Alternative fee arrangements (AFAs) have been debated and used to some extent for decades but have become much more prevalent within the past five years. Earlier use of AFAs saw law firms grant larger institutional clients a volume discount or a smaller firm take a case on contingency. Both of these examples illustrate a mechanism for a client or a corporate legal department to avoid paying the lawyer or law firm’s hourly billing rate. The presence and prevalence of AFAs in the legal marketplace vastly increased during the economic downturn of 2008–2010.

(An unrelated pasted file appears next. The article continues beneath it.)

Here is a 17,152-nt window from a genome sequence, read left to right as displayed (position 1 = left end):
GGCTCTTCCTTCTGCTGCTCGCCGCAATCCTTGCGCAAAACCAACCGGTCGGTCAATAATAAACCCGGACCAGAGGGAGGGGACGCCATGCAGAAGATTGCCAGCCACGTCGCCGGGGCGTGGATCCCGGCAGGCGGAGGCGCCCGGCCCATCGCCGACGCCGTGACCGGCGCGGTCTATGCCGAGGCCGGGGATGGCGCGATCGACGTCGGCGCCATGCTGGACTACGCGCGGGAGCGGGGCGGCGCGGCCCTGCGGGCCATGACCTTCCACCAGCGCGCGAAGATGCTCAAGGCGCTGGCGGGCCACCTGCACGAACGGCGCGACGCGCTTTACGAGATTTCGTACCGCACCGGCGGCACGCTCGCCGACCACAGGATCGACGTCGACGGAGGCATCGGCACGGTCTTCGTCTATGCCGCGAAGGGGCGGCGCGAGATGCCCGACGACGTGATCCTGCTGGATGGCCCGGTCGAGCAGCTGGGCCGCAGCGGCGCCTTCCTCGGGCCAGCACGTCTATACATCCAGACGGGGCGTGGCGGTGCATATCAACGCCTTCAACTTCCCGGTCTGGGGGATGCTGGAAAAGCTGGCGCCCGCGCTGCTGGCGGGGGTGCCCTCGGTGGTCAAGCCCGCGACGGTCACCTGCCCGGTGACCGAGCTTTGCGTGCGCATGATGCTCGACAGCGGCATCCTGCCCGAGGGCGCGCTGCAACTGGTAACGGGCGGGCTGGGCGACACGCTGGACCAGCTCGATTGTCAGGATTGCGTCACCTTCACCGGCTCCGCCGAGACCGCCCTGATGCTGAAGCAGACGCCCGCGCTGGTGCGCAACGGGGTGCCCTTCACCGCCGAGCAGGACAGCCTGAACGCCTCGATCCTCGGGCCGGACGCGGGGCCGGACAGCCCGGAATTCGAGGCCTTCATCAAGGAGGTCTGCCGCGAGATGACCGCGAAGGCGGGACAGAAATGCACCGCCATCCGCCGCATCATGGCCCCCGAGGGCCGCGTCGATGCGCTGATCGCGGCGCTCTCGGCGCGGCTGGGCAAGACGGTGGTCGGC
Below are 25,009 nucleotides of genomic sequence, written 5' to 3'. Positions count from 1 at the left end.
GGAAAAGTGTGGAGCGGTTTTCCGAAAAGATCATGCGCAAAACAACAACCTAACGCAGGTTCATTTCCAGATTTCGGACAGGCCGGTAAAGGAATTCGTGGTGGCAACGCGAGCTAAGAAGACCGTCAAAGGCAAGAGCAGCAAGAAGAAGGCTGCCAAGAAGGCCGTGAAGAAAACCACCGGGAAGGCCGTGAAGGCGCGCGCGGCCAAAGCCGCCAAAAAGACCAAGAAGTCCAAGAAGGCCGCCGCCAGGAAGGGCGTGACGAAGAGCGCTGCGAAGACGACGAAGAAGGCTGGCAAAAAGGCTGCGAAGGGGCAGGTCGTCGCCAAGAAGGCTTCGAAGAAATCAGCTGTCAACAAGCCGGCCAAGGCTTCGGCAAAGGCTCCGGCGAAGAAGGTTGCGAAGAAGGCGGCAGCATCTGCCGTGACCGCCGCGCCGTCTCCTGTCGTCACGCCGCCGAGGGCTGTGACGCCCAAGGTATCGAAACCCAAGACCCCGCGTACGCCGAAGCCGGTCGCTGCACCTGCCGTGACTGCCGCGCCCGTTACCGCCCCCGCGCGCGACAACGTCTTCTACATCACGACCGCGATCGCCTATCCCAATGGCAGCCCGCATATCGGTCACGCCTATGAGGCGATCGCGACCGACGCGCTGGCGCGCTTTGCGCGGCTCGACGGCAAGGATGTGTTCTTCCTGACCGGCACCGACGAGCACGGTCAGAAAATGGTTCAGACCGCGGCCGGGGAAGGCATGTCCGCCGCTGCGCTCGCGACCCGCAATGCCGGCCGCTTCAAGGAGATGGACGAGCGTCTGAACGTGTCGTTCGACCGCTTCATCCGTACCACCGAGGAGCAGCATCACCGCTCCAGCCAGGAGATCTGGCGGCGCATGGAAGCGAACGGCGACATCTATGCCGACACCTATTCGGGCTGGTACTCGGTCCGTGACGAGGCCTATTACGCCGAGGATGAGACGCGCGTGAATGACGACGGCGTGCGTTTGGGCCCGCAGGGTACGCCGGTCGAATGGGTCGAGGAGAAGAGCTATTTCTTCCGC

The economic crisis forced legal departments of every size to evaluate their legal costs and look for ways to control these costs. The general counsel of Marriot International stated that AFAs became more widely used as “a reaction to the significant increases in billing rates over the last 10 years . . . and the rise of $1,000 per hour lawyer.” Catherine Ho, “Law Firms Look for an Alternative to the Billable Hour,” Wash. Post (Apr. 15, 2012). Xerox Corporation’s general counsel expressed his agreement and felt that while AFAs may have been a by-product of the economic downturn, they are “no longer a necessity just because of the recession . . . [;] [i]t’s now part of the normal process.” Jennifer Smith, “Watch Out, Billable Hour: Alternative Fee Arrangements Continue to Grow,” Wall St. J. (Apr. 9 2012). These cost-control efforts have led law firms and legal departments to become more and more creative with offering and evaluating alternative fee arrangements. As the economy gradually strengthens, alternative fee arrangements have remained prevalent.